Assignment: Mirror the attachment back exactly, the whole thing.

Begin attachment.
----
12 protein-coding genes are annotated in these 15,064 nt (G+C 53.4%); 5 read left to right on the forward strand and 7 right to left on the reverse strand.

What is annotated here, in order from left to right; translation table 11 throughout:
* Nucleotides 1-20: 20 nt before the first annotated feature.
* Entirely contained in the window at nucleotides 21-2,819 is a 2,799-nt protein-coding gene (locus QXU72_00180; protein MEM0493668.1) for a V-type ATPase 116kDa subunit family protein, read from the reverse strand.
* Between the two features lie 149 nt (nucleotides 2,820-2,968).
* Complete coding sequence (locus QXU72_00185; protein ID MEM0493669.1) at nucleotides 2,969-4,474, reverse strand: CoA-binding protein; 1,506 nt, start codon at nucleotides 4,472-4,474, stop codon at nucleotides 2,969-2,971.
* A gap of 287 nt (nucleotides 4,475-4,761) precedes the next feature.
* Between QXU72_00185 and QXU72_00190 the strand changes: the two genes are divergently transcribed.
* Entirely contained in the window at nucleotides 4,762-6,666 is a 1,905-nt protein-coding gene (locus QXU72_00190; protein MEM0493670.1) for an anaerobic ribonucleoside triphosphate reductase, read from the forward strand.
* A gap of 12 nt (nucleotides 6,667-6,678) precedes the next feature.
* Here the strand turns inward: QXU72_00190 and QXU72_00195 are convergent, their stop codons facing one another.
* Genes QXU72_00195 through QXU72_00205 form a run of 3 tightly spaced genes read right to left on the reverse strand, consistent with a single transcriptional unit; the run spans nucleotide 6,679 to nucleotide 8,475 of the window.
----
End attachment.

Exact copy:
12 protein-coding genes are annotated in these 15,064 nt (G+C 53.4%); 5 read left to right on the forward strand and 7 right to left on the reverse strand.

What is annotated here, in order from left to right; translation table 11 throughout:
* Nucleotides 1-20: 20 nt before the first annotated feature.
* Entirely contained in the window at nucleotides 21-2,819 is a 2,799-nt protein-coding gene (locus QXU72_00180; protein MEM0493668.1) for a V-type ATPase 116kDa subunit family protein, read from the reverse strand.
* Between the two features lie 149 nt (nucleotides 2,820-2,968).
* Complete coding sequence (locus QXU72_00185; protein ID MEM0493669.1) at nucleotides 2,969-4,474, reverse strand: CoA-binding protein; 1,506 nt, start codon at nucleotides 4,472-4,474, stop codon at nucleotides 2,969-2,971.
* A gap of 287 nt (nucleotides 4,475-4,761) precedes the next feature.
* Between QXU72_00185 and QXU72_00190 the strand changes: the two genes are divergently transcribed.
* Entirely contained in the window at nucleotides 4,762-6,666 is a 1,905-nt protein-coding gene (locus QXU72_00190; protein MEM0493670.1) for an anaerobic ribonucleoside triphosphate reductase, read from the forward strand.
* A gap of 12 nt (nucleotides 6,667-6,678) precedes the next feature.
* Here the strand turns inward: QXU72_00190 and QXU72_00195 are convergent, their stop codons facing one another.
* Genes QXU72_00195 through QXU72_00205 form a run of 3 tightly spaced genes read right to left on the reverse strand, consistent with a single transcriptional unit; the run spans nucleotide 6,679 to nucleotide 8,475 of the window.